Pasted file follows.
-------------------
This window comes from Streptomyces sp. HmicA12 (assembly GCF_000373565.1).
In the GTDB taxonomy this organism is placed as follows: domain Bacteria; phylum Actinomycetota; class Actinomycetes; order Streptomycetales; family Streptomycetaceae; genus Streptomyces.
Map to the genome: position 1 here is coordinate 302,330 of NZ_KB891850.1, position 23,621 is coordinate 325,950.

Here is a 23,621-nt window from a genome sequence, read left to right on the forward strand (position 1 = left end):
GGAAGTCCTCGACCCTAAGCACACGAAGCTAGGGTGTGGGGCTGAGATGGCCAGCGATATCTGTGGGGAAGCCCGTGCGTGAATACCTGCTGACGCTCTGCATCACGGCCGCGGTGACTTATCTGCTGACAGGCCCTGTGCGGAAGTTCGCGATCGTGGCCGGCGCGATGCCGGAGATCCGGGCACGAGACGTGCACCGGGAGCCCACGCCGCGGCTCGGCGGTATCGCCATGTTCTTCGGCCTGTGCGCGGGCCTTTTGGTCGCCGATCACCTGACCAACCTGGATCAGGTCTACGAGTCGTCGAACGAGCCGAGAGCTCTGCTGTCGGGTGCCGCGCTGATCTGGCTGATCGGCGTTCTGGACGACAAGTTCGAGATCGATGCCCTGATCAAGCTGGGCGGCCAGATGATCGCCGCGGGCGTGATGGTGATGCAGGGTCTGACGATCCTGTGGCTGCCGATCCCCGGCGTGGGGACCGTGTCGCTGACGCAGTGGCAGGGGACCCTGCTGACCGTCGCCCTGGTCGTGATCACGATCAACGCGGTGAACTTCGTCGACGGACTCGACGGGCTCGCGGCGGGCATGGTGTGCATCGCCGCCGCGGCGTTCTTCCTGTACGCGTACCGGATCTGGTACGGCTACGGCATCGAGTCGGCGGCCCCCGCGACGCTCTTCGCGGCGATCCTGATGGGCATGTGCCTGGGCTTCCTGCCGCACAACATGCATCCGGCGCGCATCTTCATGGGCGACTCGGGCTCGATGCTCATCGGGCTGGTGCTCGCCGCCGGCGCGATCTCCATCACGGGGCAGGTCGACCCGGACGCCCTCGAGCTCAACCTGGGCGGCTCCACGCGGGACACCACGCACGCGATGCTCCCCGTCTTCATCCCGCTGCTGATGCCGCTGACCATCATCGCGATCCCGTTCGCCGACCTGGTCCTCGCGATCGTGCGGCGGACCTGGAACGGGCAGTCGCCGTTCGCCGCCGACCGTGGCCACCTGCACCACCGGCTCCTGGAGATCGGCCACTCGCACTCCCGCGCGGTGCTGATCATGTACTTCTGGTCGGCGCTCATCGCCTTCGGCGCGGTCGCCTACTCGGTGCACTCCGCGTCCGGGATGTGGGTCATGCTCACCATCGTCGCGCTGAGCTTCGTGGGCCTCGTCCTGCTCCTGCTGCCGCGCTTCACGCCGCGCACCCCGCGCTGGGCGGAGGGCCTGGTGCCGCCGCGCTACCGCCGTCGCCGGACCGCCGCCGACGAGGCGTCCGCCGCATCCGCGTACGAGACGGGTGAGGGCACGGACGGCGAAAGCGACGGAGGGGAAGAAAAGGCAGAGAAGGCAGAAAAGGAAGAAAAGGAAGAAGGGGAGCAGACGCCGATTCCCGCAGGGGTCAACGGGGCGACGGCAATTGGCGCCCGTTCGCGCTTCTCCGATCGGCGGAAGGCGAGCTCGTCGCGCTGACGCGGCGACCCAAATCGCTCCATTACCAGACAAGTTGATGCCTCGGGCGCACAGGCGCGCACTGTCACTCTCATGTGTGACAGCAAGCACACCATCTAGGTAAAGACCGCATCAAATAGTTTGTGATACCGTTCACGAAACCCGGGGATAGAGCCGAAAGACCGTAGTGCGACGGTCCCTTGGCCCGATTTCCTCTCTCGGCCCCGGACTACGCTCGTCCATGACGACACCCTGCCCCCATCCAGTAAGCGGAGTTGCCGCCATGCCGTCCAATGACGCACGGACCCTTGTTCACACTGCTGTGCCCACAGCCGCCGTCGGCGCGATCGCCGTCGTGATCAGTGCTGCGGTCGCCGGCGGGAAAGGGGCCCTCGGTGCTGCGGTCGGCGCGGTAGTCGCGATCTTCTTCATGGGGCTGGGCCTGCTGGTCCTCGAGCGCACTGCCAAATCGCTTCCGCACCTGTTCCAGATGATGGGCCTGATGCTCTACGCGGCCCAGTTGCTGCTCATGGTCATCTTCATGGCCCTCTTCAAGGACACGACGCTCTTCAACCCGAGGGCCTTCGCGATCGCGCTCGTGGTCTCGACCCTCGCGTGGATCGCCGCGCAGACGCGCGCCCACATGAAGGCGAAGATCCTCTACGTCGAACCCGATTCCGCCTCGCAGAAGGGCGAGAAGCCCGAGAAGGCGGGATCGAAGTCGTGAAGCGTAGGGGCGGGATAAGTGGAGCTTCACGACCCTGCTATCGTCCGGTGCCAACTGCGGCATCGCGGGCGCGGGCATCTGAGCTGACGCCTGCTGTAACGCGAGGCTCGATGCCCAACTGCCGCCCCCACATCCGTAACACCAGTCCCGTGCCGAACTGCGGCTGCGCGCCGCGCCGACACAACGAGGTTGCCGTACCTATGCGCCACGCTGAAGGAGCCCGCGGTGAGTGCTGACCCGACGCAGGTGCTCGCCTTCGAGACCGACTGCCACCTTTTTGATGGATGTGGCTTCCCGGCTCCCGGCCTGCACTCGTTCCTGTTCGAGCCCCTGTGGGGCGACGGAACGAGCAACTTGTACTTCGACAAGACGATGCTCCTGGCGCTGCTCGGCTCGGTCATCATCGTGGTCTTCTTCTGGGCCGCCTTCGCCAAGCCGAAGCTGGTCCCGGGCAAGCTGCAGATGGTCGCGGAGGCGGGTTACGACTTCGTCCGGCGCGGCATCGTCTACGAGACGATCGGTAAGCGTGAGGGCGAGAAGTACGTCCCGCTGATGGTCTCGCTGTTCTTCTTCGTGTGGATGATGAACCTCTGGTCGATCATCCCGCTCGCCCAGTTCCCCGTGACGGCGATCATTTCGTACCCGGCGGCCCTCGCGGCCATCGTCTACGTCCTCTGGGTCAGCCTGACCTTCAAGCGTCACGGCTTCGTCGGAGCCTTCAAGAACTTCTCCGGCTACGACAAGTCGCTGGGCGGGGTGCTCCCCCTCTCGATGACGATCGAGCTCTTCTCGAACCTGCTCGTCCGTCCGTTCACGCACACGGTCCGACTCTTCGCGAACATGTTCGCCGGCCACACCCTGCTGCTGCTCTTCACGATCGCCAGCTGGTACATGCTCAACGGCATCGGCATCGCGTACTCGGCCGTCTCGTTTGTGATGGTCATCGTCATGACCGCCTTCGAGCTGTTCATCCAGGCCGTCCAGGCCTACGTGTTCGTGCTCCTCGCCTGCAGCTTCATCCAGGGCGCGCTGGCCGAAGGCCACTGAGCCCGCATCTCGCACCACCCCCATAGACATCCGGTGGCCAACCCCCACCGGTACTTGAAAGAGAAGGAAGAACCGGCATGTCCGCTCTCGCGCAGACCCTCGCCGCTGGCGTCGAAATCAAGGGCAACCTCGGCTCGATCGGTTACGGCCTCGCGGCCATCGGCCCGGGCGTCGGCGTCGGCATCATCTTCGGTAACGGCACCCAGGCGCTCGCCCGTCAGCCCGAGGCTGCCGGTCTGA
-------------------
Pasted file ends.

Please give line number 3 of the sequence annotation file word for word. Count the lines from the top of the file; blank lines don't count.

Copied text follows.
Map to the genome: position 1 here is coordinate 302,330 of NZ_KB891850.1, position 23,621 is coordinate 325,950.